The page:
Plinio Corrêa de Oliveira
The Prophet Daniel and
the Beauty of Death
The Prophet Daniel by Aleijadinho (Congonhas do Campo, Minas Gerais - Brazil. Photo P. R. Campos)
July 21 is the feast of the Prophet Daniel. The last words that the angel said to him were: “But go thou thy ways until the time appointed: and thou shalt rest, and stand in thy lot unto the end of the days.” (Dan. 12:13)
Analyzing the angel’s words, one realizes that it is the pronouncement of Daniel’s death.
Though conquerors, wise men, all people and even lions reverenced Daniel during his life, after the angel’s words, the prophet slept the sleep of death, awaiting the General Resurrection.
These angelic words contain a great and manly majesty, peculiar to the Old Testament. In the New Testament, a greater, supernatural majesty supplanted this natural one. While superior, the supernatural majesty was not focused on this manliness common in the Old Testament.
However, the angel’s words are manly: “Thou shalt rest, and stand in thy lot unto the end of the days.” After this, everything is over and no appeal can be made, even for a man of Daniel’s greatness. Death’s inevitability supercedes man’s capacity to intervene. In this, one senses the divine beauty of death.
It is beautiful, because it proclaims that everything in the sensible world is delicate. It exists only with God’s intervention and through no merit of its own. Placed before the specter of death, man senses everything in him that is small and fragile. Death whispers in his ear: “Don’t you realize that everything in life is dust and ashes?” This is good for man, since he is accustomed to seeing his greatness compared to all other perishable things.
There are two other Old Testament phrases that express this same idea: “Vanity of vanities and all is vanity,” (Ecclus. 1:2) and “I have seen all things that are done under the sun, and behold all is vanity, and vexation of spirit.” (Ecclus. 1:14)
This voice ascends above these little perishable things, to teach man that even those things that are seemingly great, are nothing. However, there is Someone, Who hovers above all Creation, Who is a true Marvel. He is God, Our Lord in His Eternity, Inaccessibility, Intangibility and Immutability, Who touches all things without being touched.
In this spirit, the angel proclaims: “Go thou thy ways…and thou shalt rest.” In other words: “You, who were great in the eyes of God and man, you too shall go to your end. You too are perishable and your transitory state shall be broken tonight. The law that all material things must end, applies to you, too. Think of this and you will not be misled to measure Divine things by your puny grandeur.
“You must realize that you are small before the things of God, but also that you have an immortal soul. You have something that is not material, but imperishable. Thus, this end you enter tonight is temporary. In you exists the very principle of life, which is nobler than you and it shall remain.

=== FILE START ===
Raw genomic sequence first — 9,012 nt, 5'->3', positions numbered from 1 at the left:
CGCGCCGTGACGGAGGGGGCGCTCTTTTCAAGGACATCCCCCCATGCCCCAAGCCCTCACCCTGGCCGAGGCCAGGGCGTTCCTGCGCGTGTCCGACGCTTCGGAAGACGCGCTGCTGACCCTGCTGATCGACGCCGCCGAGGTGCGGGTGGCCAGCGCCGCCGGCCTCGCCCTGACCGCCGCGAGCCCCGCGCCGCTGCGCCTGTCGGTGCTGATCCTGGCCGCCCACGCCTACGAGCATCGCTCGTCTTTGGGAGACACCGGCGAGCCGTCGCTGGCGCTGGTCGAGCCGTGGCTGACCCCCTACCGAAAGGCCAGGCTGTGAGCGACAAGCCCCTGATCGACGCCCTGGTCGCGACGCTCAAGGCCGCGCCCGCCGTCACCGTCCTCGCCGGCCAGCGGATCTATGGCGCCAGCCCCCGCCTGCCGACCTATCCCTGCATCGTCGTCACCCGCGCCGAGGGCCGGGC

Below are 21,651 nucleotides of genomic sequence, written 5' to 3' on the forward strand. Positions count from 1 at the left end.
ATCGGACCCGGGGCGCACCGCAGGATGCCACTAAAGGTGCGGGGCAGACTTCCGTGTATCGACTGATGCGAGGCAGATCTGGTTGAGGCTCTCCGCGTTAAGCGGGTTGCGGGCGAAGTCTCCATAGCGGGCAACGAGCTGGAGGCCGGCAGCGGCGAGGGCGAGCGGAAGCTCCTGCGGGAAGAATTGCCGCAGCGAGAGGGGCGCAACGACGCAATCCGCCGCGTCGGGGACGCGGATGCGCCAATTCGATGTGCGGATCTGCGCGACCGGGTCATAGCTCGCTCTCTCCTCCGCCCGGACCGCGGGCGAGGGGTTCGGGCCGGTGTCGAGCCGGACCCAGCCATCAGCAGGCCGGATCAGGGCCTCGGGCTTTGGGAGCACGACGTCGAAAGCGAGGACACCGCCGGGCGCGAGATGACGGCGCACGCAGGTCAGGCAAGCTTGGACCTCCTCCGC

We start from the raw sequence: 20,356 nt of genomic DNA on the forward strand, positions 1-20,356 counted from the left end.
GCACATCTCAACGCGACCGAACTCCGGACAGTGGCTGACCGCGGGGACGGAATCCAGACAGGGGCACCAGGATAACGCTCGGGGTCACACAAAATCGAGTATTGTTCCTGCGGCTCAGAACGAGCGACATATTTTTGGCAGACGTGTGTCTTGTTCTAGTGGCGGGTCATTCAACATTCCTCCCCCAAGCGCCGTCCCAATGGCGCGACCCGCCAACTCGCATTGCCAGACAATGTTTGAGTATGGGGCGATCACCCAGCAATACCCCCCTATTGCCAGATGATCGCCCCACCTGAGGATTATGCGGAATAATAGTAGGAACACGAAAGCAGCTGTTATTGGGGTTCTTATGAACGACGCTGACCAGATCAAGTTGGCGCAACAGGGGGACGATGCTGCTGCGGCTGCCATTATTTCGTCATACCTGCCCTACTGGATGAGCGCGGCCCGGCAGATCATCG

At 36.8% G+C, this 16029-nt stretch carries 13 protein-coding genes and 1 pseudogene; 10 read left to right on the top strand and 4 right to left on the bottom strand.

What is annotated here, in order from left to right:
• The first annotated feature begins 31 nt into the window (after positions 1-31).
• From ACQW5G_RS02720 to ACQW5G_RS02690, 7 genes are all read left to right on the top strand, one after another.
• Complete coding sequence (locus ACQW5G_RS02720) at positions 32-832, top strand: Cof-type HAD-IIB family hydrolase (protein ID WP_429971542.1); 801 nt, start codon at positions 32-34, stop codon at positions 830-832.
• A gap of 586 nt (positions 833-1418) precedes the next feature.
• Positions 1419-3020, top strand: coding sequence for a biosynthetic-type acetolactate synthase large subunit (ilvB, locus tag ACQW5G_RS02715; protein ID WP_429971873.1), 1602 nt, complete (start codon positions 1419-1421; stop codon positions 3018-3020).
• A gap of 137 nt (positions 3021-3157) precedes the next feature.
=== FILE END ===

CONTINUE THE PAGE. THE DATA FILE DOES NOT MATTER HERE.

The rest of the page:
“Moreover, your soul is good, so you will posses the happiness that things of earth cannot give. You will sleep, but afterwards will come the reconciliation between God and man and eventually your resurrection.”
God is so good that in spite of the perishability of flesh, He will resurrect the body so that it can share in the joys or torments of the soul, according to whether the man was good or bad in this life.
At the end of his announcement, the angel states: “stand in thy lot unto the end of the days.” This is a reference to this General Resurrection. One begins to hear angels sounding the trumpets and coronets that will call all men to judgment. The angel tells Daniel to sleep peacefully and wait for that day, for the death of the just is a dream that awaits the resurrection.
That is why one should always keep death before his eyes and order his life accordingly. Then, when death approaches, he can expect a joyful resurrection on Judgment Day. Living in this perspective will prepare him for the moment when Our Lord will appear with Our Lady at His side, to fulfill, perhaps His greatest promise: “I will be your reward exceedingly great.”
So, man will first be judged immediately at death, when his body is still warm. Aided by Our Lady’s mercy, he will be sentenced according to his love for and union with God, not by his position in the eyes of men. Then he shall see God face-to-face.
Man will be judged a second time, when the Son of Man will appear like a flash of light coming from the East and settle over the valley of Jehosaphat, where all men from all times will be gathered.
They will see Our Lord Jesus Christ in His Majesty, Divinity, Goodness and Mercy. They will also see Our Lady inundated with light. She will appear in her grandeur and sweetness that is so great, that even then, man will be unable to comprehend it.
Then, she will smile at all the elect, but particularly at those consecrated to her as slaves of love according to the method of Saint Louis de Montfort. She will love these gratuitously without them meriting her love in any way.
Then, together with her, they will sing the Magnificat…
(*) This text is taken from an informal lecture Professor Plinio gave on July 20, 1968. It has been translated and adapted for publication without his revision. – Ed. American TFP